Knowing of other two-career military families with dual deployments, Cox — who had then been promoted to captain, received a Best Officer award in a previous position, two commendation and four achievement medals — decided in 1993 to transition into the Army Reserves, where she served the final years of the commitment she had made as a West Pointer. The Coxes then hoped to start a family: Their first child, Samantha, was born in 1994; younger sister Shannon in 1996. As a reservist, Sharon Cox says, “I became a follower, following my husband’s assignments.”
As the family moved from New York state to Kansas and Colorado, she stayed in the Reserves for five years and continued moving through managerial jobs in real estate, a small business, an investment group and her children’s school in Tampa, Fl., where her husband’s career took them after her Reserve commitment was fulfilled. Between jobs, Cox became heavily involved in volunteer work, drawing on her Army training in logistical support to run charity projects at the state and base level.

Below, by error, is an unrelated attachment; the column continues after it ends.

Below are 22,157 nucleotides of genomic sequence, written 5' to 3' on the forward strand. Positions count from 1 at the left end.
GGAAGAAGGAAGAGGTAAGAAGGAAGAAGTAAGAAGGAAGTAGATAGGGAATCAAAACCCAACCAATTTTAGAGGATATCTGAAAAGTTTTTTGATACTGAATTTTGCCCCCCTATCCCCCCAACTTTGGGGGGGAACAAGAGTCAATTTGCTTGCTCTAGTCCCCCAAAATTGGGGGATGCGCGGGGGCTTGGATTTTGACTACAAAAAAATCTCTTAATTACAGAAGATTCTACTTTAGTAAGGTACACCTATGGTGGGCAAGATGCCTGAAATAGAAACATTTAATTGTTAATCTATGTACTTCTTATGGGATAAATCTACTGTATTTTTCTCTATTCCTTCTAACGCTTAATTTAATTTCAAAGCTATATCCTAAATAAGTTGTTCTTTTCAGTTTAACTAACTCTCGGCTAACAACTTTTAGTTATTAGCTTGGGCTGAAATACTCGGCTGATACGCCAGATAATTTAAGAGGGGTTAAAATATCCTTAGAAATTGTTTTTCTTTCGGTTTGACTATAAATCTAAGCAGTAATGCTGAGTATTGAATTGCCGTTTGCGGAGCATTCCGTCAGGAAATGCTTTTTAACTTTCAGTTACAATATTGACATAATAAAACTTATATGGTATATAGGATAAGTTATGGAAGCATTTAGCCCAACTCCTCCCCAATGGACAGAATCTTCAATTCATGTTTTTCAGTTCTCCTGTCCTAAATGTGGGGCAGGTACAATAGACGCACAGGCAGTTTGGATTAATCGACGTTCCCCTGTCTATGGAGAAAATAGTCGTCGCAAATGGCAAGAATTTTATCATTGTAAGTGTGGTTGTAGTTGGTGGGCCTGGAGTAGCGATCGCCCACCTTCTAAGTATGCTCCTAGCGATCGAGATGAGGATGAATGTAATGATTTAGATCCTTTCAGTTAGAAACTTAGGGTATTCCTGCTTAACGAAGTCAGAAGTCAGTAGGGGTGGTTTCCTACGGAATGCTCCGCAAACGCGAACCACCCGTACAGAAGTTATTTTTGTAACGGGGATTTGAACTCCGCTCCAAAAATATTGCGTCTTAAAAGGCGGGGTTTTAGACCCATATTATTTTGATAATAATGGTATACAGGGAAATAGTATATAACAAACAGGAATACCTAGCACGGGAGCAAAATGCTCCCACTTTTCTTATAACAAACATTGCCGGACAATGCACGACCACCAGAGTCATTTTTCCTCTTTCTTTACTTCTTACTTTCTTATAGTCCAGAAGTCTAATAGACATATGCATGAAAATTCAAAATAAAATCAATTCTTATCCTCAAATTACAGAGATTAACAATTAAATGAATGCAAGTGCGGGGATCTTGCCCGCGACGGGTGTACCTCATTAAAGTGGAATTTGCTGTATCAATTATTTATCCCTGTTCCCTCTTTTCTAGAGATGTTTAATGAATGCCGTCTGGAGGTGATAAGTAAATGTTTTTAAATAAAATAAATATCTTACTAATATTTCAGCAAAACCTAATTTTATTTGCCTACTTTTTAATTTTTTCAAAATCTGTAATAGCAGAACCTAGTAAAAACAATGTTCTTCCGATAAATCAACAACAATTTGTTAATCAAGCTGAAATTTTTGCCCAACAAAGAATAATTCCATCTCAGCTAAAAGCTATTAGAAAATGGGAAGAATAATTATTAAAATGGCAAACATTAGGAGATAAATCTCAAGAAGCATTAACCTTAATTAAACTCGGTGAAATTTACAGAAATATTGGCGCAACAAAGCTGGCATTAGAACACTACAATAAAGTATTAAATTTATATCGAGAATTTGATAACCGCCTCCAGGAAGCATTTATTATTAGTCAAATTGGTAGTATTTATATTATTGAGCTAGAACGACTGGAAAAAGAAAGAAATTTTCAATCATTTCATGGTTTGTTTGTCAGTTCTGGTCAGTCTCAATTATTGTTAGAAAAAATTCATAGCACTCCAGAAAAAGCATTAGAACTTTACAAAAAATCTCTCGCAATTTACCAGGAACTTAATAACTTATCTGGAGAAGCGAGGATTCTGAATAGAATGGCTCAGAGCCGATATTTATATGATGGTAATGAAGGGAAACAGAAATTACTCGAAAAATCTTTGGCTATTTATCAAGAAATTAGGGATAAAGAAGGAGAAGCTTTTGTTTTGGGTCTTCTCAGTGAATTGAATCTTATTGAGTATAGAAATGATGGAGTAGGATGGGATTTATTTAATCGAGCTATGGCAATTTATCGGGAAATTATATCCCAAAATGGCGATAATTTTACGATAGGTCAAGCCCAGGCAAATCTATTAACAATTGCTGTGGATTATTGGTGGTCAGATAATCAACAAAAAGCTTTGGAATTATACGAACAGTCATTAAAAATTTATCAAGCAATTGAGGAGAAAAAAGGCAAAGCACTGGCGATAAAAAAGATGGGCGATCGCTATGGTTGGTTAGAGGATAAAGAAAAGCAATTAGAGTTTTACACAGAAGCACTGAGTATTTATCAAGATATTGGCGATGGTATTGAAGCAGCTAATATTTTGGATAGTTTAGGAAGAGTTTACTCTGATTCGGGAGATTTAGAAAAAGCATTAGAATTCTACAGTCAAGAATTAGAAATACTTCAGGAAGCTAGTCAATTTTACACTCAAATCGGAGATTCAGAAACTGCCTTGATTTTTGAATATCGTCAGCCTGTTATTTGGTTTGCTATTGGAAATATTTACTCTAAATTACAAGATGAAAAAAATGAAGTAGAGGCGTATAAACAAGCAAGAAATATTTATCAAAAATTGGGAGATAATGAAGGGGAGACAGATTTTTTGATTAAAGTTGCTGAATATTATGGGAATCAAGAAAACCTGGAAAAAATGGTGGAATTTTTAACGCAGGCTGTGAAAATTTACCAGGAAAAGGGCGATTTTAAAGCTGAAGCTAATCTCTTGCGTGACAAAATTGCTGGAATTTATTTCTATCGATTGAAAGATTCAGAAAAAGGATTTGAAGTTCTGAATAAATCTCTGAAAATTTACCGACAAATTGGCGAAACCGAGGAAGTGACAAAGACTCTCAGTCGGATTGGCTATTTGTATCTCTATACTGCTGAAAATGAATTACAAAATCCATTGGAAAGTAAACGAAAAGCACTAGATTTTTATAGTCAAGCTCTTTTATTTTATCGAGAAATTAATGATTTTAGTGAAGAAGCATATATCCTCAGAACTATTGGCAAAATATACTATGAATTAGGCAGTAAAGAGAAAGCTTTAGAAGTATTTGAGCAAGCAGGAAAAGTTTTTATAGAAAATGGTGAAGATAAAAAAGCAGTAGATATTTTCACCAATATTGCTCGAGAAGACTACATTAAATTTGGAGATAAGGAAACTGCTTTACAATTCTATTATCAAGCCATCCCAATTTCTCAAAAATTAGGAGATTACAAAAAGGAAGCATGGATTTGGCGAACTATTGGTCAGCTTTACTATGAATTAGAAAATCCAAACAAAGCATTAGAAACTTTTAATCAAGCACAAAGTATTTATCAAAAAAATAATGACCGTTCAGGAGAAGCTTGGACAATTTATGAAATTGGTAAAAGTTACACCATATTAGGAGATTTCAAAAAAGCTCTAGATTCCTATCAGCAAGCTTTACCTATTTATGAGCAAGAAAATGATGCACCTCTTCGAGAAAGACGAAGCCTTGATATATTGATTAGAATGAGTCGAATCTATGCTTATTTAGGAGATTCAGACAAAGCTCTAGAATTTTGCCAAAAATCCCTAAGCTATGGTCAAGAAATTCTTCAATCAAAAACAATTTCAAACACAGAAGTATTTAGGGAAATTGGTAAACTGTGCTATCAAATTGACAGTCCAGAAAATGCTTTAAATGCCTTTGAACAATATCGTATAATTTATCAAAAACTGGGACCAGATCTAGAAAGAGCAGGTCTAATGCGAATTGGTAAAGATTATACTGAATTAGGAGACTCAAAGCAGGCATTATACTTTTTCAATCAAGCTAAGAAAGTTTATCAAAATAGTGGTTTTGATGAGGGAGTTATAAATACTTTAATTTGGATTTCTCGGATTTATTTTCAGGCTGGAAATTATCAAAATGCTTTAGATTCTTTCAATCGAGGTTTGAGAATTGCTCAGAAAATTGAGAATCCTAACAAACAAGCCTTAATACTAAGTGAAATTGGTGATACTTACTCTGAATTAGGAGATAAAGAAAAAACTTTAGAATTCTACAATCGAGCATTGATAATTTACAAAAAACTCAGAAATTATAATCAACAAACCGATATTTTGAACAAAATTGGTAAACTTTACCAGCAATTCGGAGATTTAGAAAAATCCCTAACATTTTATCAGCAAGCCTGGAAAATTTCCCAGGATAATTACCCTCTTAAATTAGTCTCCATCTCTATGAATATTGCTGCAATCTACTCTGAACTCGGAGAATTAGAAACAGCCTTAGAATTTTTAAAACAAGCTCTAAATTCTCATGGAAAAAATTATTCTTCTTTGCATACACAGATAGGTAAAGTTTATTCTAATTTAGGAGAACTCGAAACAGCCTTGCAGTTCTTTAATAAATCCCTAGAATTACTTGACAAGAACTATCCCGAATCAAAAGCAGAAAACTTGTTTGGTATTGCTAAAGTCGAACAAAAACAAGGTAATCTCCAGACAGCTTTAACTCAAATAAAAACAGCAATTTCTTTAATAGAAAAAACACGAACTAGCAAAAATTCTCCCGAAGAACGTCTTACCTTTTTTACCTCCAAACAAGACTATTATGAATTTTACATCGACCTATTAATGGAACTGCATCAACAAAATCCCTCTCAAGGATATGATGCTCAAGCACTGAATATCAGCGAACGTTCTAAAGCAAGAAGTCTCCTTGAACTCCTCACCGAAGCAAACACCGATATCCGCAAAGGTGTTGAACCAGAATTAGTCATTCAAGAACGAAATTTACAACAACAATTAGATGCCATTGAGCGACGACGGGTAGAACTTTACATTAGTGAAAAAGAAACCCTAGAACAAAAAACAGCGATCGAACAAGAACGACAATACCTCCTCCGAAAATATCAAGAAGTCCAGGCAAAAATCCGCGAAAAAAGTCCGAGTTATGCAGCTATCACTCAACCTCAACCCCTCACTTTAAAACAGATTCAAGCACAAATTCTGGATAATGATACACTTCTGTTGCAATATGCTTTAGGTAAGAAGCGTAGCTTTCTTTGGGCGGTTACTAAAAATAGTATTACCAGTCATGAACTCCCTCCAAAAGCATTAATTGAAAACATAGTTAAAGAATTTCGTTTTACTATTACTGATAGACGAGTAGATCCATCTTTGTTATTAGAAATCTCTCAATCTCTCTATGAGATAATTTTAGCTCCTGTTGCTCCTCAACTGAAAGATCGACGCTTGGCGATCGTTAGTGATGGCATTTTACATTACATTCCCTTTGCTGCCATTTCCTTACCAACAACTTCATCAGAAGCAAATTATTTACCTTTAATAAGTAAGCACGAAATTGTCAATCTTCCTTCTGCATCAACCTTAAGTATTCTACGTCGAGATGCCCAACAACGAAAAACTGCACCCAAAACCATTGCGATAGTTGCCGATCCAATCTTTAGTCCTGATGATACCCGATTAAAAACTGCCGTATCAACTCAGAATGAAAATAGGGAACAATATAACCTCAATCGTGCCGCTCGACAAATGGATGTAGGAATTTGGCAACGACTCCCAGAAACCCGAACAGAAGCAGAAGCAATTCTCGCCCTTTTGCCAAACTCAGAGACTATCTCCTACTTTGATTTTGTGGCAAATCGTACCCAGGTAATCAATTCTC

As her husband and their classmates were promoted, her career path was less clear. “I looked at my résumé and thought, ‘There’s no continuity here,” she says. “Sometimes I’d think back to West Point and wonder, ‘What was it all for?’” In 2007, the family moved to San Antonio, where Lt. Col. David Cox became commander of the 99th Flying Training Squadron. Sharon found another managerial position with a business started by a fellow West Point graduate. It was a challenging job, but the downtown commute meant she didn’t see her family from 6 a.m. to 6 p.m., if not later. “I was missing too many of my daughters’ games, all their after-school activities,” she says.